The U.S. Postal Service released a dire financial report for the third quarter, featuring a $5.2-billion loss as first-class mail volume shrinks and the agency continues to default on retiree healthcare benefit payments.
For the three months ended June 30, the USPS lost the equivalent of $57.1 million a day, or nearly $2.4 million an hour. Over the same period in 2011, the agency suffered a $3.1-billion loss.
As more customers switch to email and other electronic transactions, first-class mail took a 4.4% slide. Overall mail volume tanked 3.6% to 38.5 billion pieces total.
The plunge was too deep to be offset by the shipping and packaging sector, which enjoyed a 9% revenue boost with 43 million more pieces sent.
So far this year, USPS has lost $11.6 billion, compared to $5.7 billion over the same chunk of time last year.
But nearly 80% of that chasm is due to the $9.2 billion that the agency owes the federal government in payments to pre-fund retiree health benefits, per a congressional mandate.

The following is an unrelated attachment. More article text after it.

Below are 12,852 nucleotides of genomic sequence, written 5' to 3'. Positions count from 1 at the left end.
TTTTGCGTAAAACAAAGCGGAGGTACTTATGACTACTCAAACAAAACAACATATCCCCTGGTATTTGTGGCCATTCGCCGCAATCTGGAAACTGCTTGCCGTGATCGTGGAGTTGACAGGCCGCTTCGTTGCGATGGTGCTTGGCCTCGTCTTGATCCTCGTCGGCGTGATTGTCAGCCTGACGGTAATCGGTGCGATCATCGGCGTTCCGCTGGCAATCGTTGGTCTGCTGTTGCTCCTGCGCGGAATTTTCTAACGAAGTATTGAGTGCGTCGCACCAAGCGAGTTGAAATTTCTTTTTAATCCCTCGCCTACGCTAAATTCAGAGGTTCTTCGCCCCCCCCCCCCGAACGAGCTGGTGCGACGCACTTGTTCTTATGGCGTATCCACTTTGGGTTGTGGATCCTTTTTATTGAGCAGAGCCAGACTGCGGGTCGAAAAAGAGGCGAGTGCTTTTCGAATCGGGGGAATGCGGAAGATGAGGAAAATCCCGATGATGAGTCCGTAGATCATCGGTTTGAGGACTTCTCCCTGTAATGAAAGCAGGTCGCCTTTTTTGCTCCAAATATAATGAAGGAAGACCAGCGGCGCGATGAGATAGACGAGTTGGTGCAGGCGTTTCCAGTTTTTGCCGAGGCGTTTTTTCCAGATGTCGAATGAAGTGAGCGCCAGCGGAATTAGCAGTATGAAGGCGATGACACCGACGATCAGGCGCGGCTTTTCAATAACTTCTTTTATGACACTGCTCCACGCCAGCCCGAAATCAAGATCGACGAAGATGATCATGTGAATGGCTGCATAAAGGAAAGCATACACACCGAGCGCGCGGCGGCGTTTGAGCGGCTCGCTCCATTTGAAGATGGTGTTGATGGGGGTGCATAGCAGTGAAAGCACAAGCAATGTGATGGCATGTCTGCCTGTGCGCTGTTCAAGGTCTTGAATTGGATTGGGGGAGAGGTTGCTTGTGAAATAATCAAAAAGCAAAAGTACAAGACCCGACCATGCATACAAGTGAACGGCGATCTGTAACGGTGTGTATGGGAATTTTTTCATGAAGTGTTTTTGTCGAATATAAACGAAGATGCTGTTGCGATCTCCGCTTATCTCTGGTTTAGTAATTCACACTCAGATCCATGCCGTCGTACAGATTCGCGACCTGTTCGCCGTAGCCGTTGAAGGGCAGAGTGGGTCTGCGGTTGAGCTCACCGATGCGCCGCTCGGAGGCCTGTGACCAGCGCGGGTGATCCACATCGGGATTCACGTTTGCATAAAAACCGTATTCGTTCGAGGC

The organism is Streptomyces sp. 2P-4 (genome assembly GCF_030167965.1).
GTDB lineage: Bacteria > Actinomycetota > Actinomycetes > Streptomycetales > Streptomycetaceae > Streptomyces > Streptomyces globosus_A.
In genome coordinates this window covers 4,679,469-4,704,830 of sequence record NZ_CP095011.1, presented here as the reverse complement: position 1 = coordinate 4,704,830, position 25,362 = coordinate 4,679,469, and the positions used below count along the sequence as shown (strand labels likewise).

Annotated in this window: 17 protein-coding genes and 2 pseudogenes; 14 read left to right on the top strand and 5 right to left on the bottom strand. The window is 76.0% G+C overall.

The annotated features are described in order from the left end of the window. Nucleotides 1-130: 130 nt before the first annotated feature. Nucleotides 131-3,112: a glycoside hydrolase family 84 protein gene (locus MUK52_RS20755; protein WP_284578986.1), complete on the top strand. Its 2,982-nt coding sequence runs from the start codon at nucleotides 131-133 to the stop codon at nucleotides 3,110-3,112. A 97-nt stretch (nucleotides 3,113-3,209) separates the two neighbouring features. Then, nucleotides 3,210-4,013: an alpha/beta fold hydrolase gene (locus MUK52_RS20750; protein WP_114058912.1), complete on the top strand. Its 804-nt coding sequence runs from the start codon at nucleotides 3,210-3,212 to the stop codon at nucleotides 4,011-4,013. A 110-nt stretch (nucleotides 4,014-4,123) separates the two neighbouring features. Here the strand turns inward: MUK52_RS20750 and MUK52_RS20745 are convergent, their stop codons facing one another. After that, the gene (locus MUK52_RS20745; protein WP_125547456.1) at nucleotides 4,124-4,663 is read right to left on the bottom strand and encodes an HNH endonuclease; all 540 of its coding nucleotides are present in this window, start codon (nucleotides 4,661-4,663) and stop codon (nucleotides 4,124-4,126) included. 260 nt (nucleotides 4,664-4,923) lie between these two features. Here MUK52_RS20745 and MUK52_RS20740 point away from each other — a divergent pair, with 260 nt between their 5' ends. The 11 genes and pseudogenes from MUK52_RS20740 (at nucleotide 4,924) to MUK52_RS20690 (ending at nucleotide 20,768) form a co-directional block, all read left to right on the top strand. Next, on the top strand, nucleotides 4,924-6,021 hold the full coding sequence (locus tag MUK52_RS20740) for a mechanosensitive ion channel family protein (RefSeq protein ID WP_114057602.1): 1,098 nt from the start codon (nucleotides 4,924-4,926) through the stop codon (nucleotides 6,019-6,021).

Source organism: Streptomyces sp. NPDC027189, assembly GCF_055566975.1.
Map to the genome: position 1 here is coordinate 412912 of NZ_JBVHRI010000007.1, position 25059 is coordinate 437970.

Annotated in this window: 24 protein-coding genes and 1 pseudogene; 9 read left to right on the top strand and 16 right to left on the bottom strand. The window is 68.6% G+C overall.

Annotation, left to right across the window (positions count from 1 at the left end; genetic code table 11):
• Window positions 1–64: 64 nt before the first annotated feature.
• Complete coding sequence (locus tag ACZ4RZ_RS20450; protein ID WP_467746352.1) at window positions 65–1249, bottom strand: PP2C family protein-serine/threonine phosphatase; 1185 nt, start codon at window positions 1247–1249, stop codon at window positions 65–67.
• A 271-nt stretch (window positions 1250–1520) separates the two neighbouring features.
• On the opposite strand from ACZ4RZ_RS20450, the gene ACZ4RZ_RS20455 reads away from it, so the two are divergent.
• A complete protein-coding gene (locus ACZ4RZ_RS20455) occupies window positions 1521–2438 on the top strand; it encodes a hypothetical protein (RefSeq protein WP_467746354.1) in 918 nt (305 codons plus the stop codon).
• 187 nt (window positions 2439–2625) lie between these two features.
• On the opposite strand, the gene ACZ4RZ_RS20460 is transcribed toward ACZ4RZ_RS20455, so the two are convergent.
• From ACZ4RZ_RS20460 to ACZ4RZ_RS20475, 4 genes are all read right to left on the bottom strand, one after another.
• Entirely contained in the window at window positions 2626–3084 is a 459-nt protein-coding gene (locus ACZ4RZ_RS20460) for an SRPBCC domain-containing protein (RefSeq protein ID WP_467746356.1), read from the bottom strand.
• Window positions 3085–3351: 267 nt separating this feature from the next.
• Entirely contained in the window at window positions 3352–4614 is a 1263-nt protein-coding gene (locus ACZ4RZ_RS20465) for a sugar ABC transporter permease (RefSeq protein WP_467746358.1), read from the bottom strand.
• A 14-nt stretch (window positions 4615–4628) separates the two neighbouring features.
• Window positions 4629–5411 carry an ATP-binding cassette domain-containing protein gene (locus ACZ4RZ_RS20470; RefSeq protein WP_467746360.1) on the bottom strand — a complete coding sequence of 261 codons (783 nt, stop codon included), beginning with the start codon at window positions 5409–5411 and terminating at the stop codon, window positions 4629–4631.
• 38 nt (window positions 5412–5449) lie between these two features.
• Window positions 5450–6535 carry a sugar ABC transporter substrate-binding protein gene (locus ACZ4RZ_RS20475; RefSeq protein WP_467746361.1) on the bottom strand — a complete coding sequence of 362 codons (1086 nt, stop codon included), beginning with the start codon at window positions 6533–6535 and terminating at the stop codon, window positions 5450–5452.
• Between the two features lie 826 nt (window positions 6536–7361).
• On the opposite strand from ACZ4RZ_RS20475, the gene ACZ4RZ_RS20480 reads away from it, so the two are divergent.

The USPS defaulted on a $5.5-billion payment Aug. 1 and is set to miss another $5.6-billion payment due Sept. 30, it said.
And unless legislative changes are made – namely a USPS-specific healthcare plan independent from federal requirements – the agency said “large losses are expected to continue.”
Executives at the agency said that by the end of the fiscal year and through October, USPS will face increasingly low cash levels and an inability to borrow, despite efforts to cut costs and move to a five-day mail delivery schedule.
“We remain confident that Congress will do its part to help put the Postal Service on a path to financial stability,” said Patrick Donahoe, postmaster general and chief executive, in a statement. “We will continue to take actions under our control to improve operational efficiency and generate revenue by offering new products and services to meet our customers' changing needs.”